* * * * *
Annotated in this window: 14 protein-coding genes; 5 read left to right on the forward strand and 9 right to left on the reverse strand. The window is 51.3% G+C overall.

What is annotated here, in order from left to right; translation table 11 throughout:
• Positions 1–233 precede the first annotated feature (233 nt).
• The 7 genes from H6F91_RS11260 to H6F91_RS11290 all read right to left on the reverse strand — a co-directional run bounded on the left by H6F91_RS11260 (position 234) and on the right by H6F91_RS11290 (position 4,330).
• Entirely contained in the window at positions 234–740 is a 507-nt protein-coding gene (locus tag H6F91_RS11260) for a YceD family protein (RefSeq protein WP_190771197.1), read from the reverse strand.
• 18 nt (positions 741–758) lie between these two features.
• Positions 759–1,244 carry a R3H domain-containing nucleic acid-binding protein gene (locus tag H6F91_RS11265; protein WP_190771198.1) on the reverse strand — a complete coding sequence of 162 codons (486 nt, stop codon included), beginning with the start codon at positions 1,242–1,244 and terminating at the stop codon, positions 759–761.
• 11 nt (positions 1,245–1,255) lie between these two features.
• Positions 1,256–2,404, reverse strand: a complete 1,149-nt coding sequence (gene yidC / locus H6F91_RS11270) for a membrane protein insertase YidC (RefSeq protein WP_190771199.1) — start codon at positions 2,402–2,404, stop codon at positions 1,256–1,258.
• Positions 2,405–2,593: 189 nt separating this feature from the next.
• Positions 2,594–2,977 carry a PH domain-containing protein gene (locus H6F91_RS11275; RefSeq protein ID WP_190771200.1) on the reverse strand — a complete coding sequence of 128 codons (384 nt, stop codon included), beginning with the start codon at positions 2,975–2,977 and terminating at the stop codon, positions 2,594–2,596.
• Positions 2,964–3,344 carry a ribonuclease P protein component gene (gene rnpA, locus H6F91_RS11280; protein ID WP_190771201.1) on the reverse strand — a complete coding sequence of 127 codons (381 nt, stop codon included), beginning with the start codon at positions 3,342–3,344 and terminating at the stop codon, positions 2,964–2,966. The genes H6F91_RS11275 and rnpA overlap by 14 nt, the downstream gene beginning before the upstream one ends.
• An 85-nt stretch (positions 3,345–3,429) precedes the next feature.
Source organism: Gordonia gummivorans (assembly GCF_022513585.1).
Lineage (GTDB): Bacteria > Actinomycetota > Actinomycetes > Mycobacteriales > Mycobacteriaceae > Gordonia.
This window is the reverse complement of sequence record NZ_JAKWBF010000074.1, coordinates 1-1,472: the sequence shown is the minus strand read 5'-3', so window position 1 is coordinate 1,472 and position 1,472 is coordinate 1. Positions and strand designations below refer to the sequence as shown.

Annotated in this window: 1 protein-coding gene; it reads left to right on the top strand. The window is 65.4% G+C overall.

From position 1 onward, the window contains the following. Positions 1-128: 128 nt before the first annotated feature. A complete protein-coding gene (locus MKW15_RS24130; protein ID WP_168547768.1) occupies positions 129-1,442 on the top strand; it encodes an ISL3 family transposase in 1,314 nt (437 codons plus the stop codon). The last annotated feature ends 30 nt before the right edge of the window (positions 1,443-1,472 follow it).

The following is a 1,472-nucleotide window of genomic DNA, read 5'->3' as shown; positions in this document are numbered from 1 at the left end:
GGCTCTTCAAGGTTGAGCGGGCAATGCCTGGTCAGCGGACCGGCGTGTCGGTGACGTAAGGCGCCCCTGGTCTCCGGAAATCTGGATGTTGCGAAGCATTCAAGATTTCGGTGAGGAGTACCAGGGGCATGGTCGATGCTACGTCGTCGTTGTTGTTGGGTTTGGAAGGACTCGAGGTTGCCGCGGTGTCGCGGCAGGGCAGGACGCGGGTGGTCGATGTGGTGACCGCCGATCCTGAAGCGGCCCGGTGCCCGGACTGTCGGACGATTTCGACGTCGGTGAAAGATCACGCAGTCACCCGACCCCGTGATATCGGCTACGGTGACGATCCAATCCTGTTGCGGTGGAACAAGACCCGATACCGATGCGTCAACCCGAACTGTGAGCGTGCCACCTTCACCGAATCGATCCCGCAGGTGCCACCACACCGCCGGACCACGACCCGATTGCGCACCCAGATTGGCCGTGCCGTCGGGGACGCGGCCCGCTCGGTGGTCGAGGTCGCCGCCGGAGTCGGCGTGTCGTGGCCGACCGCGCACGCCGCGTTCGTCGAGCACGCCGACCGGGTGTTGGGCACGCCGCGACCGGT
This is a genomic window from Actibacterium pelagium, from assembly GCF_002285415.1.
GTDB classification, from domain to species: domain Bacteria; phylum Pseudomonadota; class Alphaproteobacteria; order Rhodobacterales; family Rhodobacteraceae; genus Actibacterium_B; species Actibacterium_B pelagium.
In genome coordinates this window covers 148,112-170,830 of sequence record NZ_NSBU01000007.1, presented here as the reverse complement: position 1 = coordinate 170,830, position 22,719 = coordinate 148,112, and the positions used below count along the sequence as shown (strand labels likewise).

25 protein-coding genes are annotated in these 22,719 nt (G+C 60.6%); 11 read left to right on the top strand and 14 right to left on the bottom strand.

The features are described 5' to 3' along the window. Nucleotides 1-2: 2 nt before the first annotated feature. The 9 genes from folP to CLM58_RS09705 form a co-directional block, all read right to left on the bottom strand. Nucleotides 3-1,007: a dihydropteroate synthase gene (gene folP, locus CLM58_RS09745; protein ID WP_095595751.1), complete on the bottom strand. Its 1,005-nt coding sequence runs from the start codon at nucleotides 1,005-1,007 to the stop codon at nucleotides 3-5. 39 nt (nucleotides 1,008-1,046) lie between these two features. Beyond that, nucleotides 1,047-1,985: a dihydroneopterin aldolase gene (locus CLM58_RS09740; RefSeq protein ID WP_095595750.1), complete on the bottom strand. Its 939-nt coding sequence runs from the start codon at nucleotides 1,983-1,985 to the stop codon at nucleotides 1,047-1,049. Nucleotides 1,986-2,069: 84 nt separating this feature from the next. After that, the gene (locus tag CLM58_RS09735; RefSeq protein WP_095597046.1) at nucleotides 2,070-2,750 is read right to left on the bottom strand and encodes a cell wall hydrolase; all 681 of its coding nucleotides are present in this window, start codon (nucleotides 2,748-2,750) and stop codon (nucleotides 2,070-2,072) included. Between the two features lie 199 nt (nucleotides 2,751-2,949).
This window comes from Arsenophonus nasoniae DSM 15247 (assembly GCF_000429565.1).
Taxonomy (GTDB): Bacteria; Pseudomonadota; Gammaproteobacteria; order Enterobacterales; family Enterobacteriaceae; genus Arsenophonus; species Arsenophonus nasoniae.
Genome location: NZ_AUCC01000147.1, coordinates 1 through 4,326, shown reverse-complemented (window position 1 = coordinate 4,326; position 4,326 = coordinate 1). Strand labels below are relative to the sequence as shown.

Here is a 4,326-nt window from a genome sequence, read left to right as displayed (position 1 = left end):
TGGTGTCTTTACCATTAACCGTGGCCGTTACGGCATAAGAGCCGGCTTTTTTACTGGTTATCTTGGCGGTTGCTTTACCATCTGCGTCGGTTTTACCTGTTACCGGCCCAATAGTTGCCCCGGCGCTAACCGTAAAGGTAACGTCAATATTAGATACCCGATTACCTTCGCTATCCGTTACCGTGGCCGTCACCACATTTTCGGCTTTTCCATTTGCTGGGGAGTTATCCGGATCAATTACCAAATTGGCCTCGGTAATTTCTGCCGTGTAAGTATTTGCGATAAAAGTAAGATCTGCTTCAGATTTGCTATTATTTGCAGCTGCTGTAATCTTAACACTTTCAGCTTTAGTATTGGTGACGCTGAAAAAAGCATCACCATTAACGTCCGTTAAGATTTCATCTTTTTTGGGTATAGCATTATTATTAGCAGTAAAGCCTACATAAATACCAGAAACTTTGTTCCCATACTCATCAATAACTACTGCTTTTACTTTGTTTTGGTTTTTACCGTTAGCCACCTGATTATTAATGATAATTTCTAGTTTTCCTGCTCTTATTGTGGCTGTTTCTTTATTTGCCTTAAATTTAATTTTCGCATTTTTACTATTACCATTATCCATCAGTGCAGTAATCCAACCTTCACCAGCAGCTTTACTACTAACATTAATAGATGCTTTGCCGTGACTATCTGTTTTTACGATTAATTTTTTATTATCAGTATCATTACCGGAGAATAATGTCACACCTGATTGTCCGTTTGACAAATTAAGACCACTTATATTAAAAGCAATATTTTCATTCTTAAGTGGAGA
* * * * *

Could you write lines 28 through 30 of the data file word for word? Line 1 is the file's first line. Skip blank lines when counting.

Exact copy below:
Genome location: NZ_AUCC01000147.1, coordinates 1 through 4,326, shown reverse-complemented (window position 1 = coordinate 4,326; position 4,326 = coordinate 1). Strand labels below are relative to the sequence as shown.

Here is a 4,326-nt window from a genome sequence, read left to right as displayed (position 1 = left end):
TGGTGTCTTTACCATTAACCGTGGCCGTTACGGCATAAGAGCCGGCTTTTTTACTGGTTATCTTGGCGGTTGCTTTACCATCTGCGTCGGTTTTACCTGTTACCGGCCCAATAGTTGCCCCGGCGCTAACCGTAAAGGTAACGTCAATATTAGATACCCGATTACCTTCGCTATCCGTTACCGTGGCCGTCACCACATTTTCGGCTTTTCCATTTGCTGGGGAGTTATCCGGATCAATTACCAAATTGGCCTCGGTAATTTCTGCCGTGTAAGTATTTGCGATAAAAGTAAGATCTGCTTCAGATTTGCTATTATTTGCAGCTGCTGTAATCTTAACACTTTCAGCTTTAGTATTGGTGACGCTGAAAAAAGCATCACCATTAACGTCCGTTAAGATTTCATCTTTTTTGGGTATAGCATTATTATTAGCAGTAAAGCCTACATAAATACCAGAAACTTTGTTCCCATACTCATCAATAACTACTGCTTTTACTTTGTTTTGGTTTTTACCGTTAGCCACCTGATTATTAATGATAATTTCTAGTTTTCCTGCTCTTATTGTGGCTGTTTCTTTATTTGCCTTAAATTTAATTTTCGCATTTTTACTATTACCATTATCCATCAGTGCAGTAATCCAACCTTCACCAGCAGCTTTACTACTAACATTAATAGATGCTTTGCCGTGACTATCTGTTTTTACGATTAATTTTTTATTATCAGTATCATTACCGGAGAATAATGTCACACCTGATTGTCCGTTTGACAAATTAAGACCACTTATATTAAAAGCAATATTTTCATTCTTAAGTGGAGA